Examples:
(1) What are you doing?
(2) Where were you going?
(3) What is your name?
(4) Where is my pen?
(5) How are you?

Exclamation mark (!)
It is used to show strong emotion at the end of a sentence or after an interjection.  It expresses high levels of emotion or excitement. Exclamations always begin with ‘what’ or ‘how’ and are usually punctuated by an Exclamation mark (!). It is also used at the end of short interjections such as “Wow!” or “Ouch!” and to draw attention to a fact or opinion
Examples:
(1) What a beautiful day!
(2) How well he listens!
(3) I am so angry right now!
(4) You are such a fool!
(5) How exciting this holiday has been!

Apostrophe (‘) mark
A contraction is a shortened form of a word (or group of words) that omits certain letters or sounds. In a contraction, an apostrophe represents missing letters. In other words, it is used to show possession, construct contractions and make odd plurals.
He would = He’d
I have = I’ve
They are = They’re
You cannot = You can’t
n’t = not

For most singular nouns, add apostrophe+s
For most plural nouns, add only an apostrophe
For plural nouns that do not end in s, add apostrophe+s
Examples:
(1) We met at John’s party.
(2) He doesn’t like to swim.
(3) The work is due to start in two weeks’ time.
(4) Who’s there in the backyard?
(5) He’s always on time.

Quotation Marks or Inverted commas (“)
Quotation Marks are used for set of speech, a quotation, a phrase or a word.
Examples:

(1) Ravi said, “I really like when it’s raining outside.
(2) He told her bonjour, “good day,” when they met.
(3) He said, “we don’t care.”
(4) He asked, “Will you be my friend?”
(5) The Policeman said “Stop”

Parentheses () 
Parentheses are used to set off additional information.
Examples:
(1) The Chief minister (and his assistant) traveled by private jet.
(2) The teacher (with her students) visited the library.
(3) Mohan (last year’s runner up) is expected to win this time.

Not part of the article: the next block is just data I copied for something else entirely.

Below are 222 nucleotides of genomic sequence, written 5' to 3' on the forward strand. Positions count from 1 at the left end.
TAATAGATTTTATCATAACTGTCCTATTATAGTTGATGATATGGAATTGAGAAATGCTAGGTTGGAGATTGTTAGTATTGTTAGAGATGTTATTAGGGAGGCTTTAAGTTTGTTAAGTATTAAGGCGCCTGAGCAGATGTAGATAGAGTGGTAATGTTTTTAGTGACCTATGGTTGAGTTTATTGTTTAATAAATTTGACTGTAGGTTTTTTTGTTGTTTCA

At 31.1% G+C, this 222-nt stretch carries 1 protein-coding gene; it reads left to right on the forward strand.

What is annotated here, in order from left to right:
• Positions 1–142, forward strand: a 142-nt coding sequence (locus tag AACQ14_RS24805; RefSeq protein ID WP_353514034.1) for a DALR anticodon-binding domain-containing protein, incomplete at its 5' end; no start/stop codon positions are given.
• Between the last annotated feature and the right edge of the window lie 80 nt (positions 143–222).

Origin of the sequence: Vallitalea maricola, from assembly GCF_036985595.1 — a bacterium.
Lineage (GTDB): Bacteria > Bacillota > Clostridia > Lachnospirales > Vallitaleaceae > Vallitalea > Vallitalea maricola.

(4) Employees ( and their spouse) are invited at the annual function.
(5) Nobody (including you) are allowed to come here.

Colon (:)
Colon is used after a complete statement to introduce a series of items.
Examples:
(1) I want the these items: butter, sugar and flour.
(2) There are three primary colors : red, green and blue.
(3) Never forget : think before you speak.
(4) The world is a stage : play your role well.
(5) I just want you to remember: monthly exam is on next Wednesday.

Semicolon (;) 
Semicolon is used to link two independent clauses that are closely related.
Examples:
(1) Call me tomorrow; you can give me an answer then.
(2) Come on friends; there is always solution to a problem.
(3) Rajesh is getting bald; his hair is getting thinner and thinner.
(4) Let’s go to the library; there are many books in it.
(5) You should stop eating so much junk food; you will have to go on a diet.

Ellipsis mark (…)
Ellipsis mark is used to indicate a pause or a trailing off of thought.
Examples:
(1) I don’t know…l’m not sure.
(2) “Yesterday… we voted the bill.”
(3) Jealousy… is a mental illness.
(4) Our proposal has been rejected…

Hyphen (-)
Hyphen is used to connect two words into a compound word.
Examples:
(1) truck-driver
(2) ice-cream
(3) sign-in
(4) mother-in-law
(5) brother-in-law